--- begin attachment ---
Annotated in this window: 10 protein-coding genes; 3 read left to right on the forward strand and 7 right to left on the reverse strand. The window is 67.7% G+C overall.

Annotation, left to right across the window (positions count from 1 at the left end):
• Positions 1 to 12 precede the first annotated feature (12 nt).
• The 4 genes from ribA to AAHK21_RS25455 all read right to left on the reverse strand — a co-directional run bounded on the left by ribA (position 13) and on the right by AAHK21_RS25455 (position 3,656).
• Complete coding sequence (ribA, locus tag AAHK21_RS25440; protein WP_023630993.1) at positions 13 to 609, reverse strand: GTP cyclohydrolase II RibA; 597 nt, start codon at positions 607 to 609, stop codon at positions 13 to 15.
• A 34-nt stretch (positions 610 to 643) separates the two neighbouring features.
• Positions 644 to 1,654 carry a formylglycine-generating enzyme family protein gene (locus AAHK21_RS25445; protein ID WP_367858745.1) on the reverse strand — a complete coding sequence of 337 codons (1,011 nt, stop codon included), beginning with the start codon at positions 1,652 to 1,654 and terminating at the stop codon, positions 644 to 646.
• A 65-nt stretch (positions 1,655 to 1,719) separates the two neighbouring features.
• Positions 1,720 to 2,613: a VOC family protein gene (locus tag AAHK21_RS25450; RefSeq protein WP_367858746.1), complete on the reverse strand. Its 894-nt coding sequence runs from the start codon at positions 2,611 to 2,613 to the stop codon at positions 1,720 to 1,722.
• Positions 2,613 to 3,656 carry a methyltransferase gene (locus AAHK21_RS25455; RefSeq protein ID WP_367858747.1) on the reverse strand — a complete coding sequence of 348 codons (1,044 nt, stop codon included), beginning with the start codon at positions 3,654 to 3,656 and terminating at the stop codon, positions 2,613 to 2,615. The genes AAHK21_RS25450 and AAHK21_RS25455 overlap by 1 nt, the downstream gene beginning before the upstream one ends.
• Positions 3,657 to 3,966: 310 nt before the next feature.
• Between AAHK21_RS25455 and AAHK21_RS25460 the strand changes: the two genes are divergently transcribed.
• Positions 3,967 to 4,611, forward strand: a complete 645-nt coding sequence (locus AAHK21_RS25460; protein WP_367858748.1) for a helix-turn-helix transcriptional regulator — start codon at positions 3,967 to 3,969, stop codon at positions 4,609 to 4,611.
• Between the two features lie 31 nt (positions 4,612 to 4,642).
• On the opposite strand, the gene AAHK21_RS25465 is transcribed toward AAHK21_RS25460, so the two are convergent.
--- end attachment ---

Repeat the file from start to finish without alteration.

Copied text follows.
Annotated in this window: 10 protein-coding genes; 3 read left to right on the forward strand and 7 right to left on the reverse strand. The window is 67.7% G+C overall.

Annotation, left to right across the window (positions count from 1 at the left end):
• Positions 1 to 12 precede the first annotated feature (12 nt).
• The 4 genes from ribA to AAHK21_RS25455 all read right to left on the reverse strand — a co-directional run bounded on the left by ribA (position 13) and on the right by AAHK21_RS25455 (position 3,656).
• Complete coding sequence (ribA, locus tag AAHK21_RS25440; protein WP_023630993.1) at positions 13 to 609, reverse strand: GTP cyclohydrolase II RibA; 597 nt, start codon at positions 607 to 609, stop codon at positions 13 to 15.
• A 34-nt stretch (positions 610 to 643) separates the two neighbouring features.
• Positions 644 to 1,654 carry a formylglycine-generating enzyme family protein gene (locus AAHK21_RS25445; protein ID WP_367858745.1) on the reverse strand — a complete coding sequence of 337 codons (1,011 nt, stop codon included), beginning with the start codon at positions 1,652 to 1,654 and terminating at the stop codon, positions 644 to 646.
• A 65-nt stretch (positions 1,655 to 1,719) separates the two neighbouring features.
• Positions 1,720 to 2,613: a VOC family protein gene (locus tag AAHK21_RS25450; RefSeq protein WP_367858746.1), complete on the reverse strand. Its 894-nt coding sequence runs from the start codon at positions 2,611 to 2,613 to the stop codon at positions 1,720 to 1,722.
• Positions 2,613 to 3,656 carry a methyltransferase gene (locus AAHK21_RS25455; RefSeq protein ID WP_367858747.1) on the reverse strand — a complete coding sequence of 348 codons (1,044 nt, stop codon included), beginning with the start codon at positions 3,654 to 3,656 and terminating at the stop codon, positions 2,613 to 2,615. The genes AAHK21_RS25450 and AAHK21_RS25455 overlap by 1 nt, the downstream gene beginning before the upstream one ends.
• Positions 3,657 to 3,966: 310 nt before the next feature.
• Between AAHK21_RS25455 and AAHK21_RS25460 the strand changes: the two genes are divergently transcribed.
• Positions 3,967 to 4,611, forward strand: a complete 645-nt coding sequence (locus AAHK21_RS25460; protein WP_367858748.1) for a helix-turn-helix transcriptional regulator — start codon at positions 3,967 to 3,969, stop codon at positions 4,609 to 4,611.
• Between the two features lie 31 nt (positions 4,612 to 4,642).
• On the opposite strand, the gene AAHK21_RS25465 is transcribed toward AAHK21_RS25460, so the two are convergent.